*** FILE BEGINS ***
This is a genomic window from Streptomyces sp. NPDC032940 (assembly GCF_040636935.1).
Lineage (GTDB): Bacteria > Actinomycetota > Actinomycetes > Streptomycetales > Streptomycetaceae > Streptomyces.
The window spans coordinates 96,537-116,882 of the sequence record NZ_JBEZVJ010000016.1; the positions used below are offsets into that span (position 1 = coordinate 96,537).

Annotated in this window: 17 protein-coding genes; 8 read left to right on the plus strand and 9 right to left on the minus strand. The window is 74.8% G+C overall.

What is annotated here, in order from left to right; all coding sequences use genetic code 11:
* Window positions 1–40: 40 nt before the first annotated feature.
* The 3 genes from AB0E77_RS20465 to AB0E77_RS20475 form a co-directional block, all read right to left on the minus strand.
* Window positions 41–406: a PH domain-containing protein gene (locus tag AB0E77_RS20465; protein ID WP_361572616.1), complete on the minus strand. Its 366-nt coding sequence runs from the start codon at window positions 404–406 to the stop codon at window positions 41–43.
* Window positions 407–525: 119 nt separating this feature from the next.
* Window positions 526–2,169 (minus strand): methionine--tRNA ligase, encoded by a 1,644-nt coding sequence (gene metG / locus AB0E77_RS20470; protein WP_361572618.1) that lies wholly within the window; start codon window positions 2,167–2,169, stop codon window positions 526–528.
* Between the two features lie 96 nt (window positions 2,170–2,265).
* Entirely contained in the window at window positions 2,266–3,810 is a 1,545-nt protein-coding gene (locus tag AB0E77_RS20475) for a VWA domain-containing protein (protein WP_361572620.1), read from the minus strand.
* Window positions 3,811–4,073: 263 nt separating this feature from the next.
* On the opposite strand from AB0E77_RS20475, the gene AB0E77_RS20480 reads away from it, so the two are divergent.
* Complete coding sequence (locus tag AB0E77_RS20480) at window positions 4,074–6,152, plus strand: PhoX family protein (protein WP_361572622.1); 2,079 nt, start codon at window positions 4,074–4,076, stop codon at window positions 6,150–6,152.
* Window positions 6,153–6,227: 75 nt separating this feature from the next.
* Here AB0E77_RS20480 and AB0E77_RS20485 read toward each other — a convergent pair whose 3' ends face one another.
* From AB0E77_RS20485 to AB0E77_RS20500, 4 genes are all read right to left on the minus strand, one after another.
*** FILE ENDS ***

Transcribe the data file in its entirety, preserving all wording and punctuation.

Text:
This is a genomic window from Streptomyces sp. NPDC032940 (assembly GCF_040636935.1).
Lineage (GTDB): Bacteria > Actinomycetota > Actinomycetes > Streptomycetales > Streptomycetaceae > Streptomyces.
The window spans coordinates 96,537-116,882 of the sequence record NZ_JBEZVJ010000016.1; the positions used below are offsets into that span (position 1 = coordinate 96,537).

Annotated in this window: 17 protein-coding genes; 8 read left to right on the plus strand and 9 right to left on the minus strand. The window is 74.8% G+C overall.

What is annotated here, in order from left to right; all coding sequences use genetic code 11:
* Window positions 1–40: 40 nt before the first annotated feature.
* The 3 genes from AB0E77_RS20465 to AB0E77_RS20475 form a co-directional block, all read right to left on the minus strand.
* Window positions 41–406: a PH domain-containing protein gene (locus tag AB0E77_RS20465; protein ID WP_361572616.1), complete on the minus strand. Its 366-nt coding sequence runs from the start codon at window positions 404–406 to the stop codon at window positions 41–43.
* Window positions 407–525: 119 nt separating this feature from the next.
* Window positions 526–2,169 (minus strand): methionine--tRNA ligase, encoded by a 1,644-nt coding sequence (gene metG / locus AB0E77_RS20470; protein WP_361572618.1) that lies wholly within the window; start codon window positions 2,167–2,169, stop codon window positions 526–528.
* Between the two features lie 96 nt (window positions 2,170–2,265).
* Entirely contained in the window at window positions 2,266–3,810 is a 1,545-nt protein-coding gene (locus tag AB0E77_RS20475) for a VWA domain-containing protein (protein WP_361572620.1), read from the minus strand.
* Window positions 3,811–4,073: 263 nt separating this feature from the next.
* On the opposite strand from AB0E77_RS20475, the gene AB0E77_RS20480 reads away from it, so the two are divergent.
* Complete coding sequence (locus tag AB0E77_RS20480) at window positions 4,074–6,152, plus strand: PhoX family protein (protein WP_361572622.1); 2,079 nt, start codon at window positions 4,074–4,076, stop codon at window positions 6,150–6,152.
* Window positions 6,153–6,227: 75 nt separating this feature from the next.
* Here AB0E77_RS20480 and AB0E77_RS20485 read toward each other — a convergent pair whose 3' ends face one another.
* From AB0E77_RS20485 to AB0E77_RS20500, 4 genes are all read right to left on the minus strand, one after another.